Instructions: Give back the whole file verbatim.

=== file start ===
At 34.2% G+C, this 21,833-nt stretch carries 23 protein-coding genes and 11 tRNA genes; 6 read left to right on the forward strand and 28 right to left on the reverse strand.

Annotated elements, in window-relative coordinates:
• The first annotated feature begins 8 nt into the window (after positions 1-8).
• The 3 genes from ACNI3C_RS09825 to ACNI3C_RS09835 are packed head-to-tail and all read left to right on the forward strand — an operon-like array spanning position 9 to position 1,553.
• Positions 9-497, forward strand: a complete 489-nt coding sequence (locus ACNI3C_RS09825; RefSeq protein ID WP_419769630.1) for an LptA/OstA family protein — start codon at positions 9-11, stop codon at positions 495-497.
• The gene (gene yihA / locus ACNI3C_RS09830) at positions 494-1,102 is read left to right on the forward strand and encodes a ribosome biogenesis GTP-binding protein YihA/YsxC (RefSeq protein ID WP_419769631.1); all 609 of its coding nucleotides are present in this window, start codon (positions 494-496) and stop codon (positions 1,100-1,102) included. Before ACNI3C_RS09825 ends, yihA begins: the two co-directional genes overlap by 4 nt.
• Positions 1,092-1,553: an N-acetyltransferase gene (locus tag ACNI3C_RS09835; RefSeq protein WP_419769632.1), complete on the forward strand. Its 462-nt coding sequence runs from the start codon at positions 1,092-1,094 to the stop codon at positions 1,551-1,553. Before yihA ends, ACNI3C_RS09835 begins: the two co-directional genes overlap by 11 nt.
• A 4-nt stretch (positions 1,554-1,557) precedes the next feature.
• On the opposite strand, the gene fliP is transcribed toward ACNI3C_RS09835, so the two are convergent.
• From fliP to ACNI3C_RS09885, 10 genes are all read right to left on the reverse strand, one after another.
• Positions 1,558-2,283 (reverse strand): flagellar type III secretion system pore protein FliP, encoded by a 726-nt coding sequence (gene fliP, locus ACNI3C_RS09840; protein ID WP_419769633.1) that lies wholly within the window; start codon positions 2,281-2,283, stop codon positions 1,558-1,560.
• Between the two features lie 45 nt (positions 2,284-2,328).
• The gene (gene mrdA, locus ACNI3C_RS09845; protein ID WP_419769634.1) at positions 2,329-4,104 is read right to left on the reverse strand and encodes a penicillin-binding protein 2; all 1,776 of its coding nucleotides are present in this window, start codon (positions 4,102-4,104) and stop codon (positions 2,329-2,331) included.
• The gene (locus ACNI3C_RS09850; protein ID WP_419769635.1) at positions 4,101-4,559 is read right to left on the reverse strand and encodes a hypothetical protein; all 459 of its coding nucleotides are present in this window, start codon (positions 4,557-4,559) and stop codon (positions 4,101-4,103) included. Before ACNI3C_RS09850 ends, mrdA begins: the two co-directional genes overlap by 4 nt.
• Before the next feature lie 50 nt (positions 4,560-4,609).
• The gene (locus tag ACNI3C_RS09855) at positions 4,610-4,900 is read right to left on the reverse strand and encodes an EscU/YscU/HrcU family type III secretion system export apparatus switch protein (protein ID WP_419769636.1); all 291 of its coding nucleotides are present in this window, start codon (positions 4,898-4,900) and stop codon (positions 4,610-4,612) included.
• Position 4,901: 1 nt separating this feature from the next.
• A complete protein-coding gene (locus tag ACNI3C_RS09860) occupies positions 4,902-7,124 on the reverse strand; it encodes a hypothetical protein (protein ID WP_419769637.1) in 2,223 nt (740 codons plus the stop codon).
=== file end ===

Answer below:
At 34.2% G+C, this 21,833-nt stretch carries 23 protein-coding genes and 11 tRNA genes; 6 read left to right on the forward strand and 28 right to left on the reverse strand.

Annotated elements, in window-relative coordinates:
• The first annotated feature begins 8 nt into the window (after positions 1-8).
• The 3 genes from ACNI3C_RS09825 to ACNI3C_RS09835 are packed head-to-tail and all read left to right on the forward strand — an operon-like array spanning position 9 to position 1,553.
• Positions 9-497, forward strand: a complete 489-nt coding sequence (locus ACNI3C_RS09825; RefSeq protein ID WP_419769630.1) for an LptA/OstA family protein — start codon at positions 9-11, stop codon at positions 495-497.
• The gene (gene yihA / locus ACNI3C_RS09830) at positions 494-1,102 is read left to right on the forward strand and encodes a ribosome biogenesis GTP-binding protein YihA/YsxC (RefSeq protein ID WP_419769631.1); all 609 of its coding nucleotides are present in this window, start codon (positions 494-496) and stop codon (positions 1,100-1,102) included. Before ACNI3C_RS09825 ends, yihA begins: the two co-directional genes overlap by 4 nt.
• Positions 1,092-1,553: an N-acetyltransferase gene (locus tag ACNI3C_RS09835; RefSeq protein WP_419769632.1), complete on the forward strand. Its 462-nt coding sequence runs from the start codon at positions 1,092-1,094 to the stop codon at positions 1,551-1,553. Before yihA ends, ACNI3C_RS09835 begins: the two co-directional genes overlap by 11 nt.
• A 4-nt stretch (positions 1,554-1,557) precedes the next feature.
• On the opposite strand, the gene fliP is transcribed toward ACNI3C_RS09835, so the two are convergent.
• From fliP to ACNI3C_RS09885, 10 genes are all read right to left on the reverse strand, one after another.
• Positions 1,558-2,283 (reverse strand): flagellar type III secretion system pore protein FliP, encoded by a 726-nt coding sequence (gene fliP, locus ACNI3C_RS09840; protein ID WP_419769633.1) that lies wholly within the window; start codon positions 2,281-2,283, stop codon positions 1,558-1,560.
• Between the two features lie 45 nt (positions 2,284-2,328).
• The gene (gene mrdA, locus ACNI3C_RS09845; protein ID WP_419769634.1) at positions 2,329-4,104 is read right to left on the reverse strand and encodes a penicillin-binding protein 2; all 1,776 of its coding nucleotides are present in this window, start codon (positions 4,102-4,104) and stop codon (positions 2,329-2,331) included.
• The gene (locus ACNI3C_RS09850; protein ID WP_419769635.1) at positions 4,101-4,559 is read right to left on the reverse strand and encodes a hypothetical protein; all 459 of its coding nucleotides are present in this window, start codon (positions 4,557-4,559) and stop codon (positions 4,101-4,103) included. Before ACNI3C_RS09850 ends, mrdA begins: the two co-directional genes overlap by 4 nt.
• Before the next feature lie 50 nt (positions 4,560-4,609).
• The gene (locus tag ACNI3C_RS09855) at positions 4,610-4,900 is read right to left on the reverse strand and encodes an EscU/YscU/HrcU family type III secretion system export apparatus switch protein (protein ID WP_419769636.1); all 291 of its coding nucleotides are present in this window, start codon (positions 4,898-4,900) and stop codon (positions 4,610-4,612) included.
• Position 4,901: 1 nt separating this feature from the next.
• A complete protein-coding gene (locus tag ACNI3C_RS09860) occupies positions 4,902-7,124 on the reverse strand; it encodes a hypothetical protein (protein ID WP_419769637.1) in 2,223 nt (740 codons plus the stop codon).